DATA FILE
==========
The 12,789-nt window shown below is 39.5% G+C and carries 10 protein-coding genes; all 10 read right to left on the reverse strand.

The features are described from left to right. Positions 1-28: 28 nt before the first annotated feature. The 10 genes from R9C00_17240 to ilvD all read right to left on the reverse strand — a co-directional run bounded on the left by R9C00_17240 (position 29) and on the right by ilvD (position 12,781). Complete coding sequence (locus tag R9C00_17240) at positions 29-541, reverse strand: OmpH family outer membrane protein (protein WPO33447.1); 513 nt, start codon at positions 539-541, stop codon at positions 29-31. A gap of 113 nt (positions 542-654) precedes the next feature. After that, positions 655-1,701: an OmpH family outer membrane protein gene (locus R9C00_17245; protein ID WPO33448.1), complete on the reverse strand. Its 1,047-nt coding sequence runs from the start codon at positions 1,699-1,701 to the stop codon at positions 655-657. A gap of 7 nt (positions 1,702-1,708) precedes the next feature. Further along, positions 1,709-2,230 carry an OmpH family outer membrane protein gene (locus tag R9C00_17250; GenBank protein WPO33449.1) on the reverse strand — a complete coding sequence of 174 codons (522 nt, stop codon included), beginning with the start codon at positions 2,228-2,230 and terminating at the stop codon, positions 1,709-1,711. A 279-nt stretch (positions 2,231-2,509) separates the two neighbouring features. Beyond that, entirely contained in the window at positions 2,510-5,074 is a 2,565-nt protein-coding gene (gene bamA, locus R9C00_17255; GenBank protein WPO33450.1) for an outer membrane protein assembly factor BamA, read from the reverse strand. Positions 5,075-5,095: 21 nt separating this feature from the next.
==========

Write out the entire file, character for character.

The 12,789-nt window shown below is 39.5% G+C and carries 10 protein-coding genes; all 10 read right to left on the reverse strand.

The features are described from left to right. Positions 1-28: 28 nt before the first annotated feature. The 10 genes from R9C00_17240 to ilvD all read right to left on the reverse strand — a co-directional run bounded on the left by R9C00_17240 (position 29) and on the right by ilvD (position 12,781). Complete coding sequence (locus tag R9C00_17240) at positions 29-541, reverse strand: OmpH family outer membrane protein (protein WPO33447.1); 513 nt, start codon at positions 539-541, stop codon at positions 29-31. A gap of 113 nt (positions 542-654) precedes the next feature. After that, positions 655-1,701: an OmpH family outer membrane protein gene (locus R9C00_17245; protein ID WPO33448.1), complete on the reverse strand. Its 1,047-nt coding sequence runs from the start codon at positions 1,699-1,701 to the stop codon at positions 655-657. A gap of 7 nt (positions 1,702-1,708) precedes the next feature. Further along, positions 1,709-2,230 carry an OmpH family outer membrane protein gene (locus tag R9C00_17250; GenBank protein WPO33449.1) on the reverse strand — a complete coding sequence of 174 codons (522 nt, stop codon included), beginning with the start codon at positions 2,228-2,230 and terminating at the stop codon, positions 1,709-1,711. A 279-nt stretch (positions 2,231-2,509) separates the two neighbouring features. Beyond that, entirely contained in the window at positions 2,510-5,074 is a 2,565-nt protein-coding gene (gene bamA, locus R9C00_17255; GenBank protein WPO33450.1) for an outer membrane protein assembly factor BamA, read from the reverse strand. Positions 5,075-5,095: 21 nt separating this feature from the next.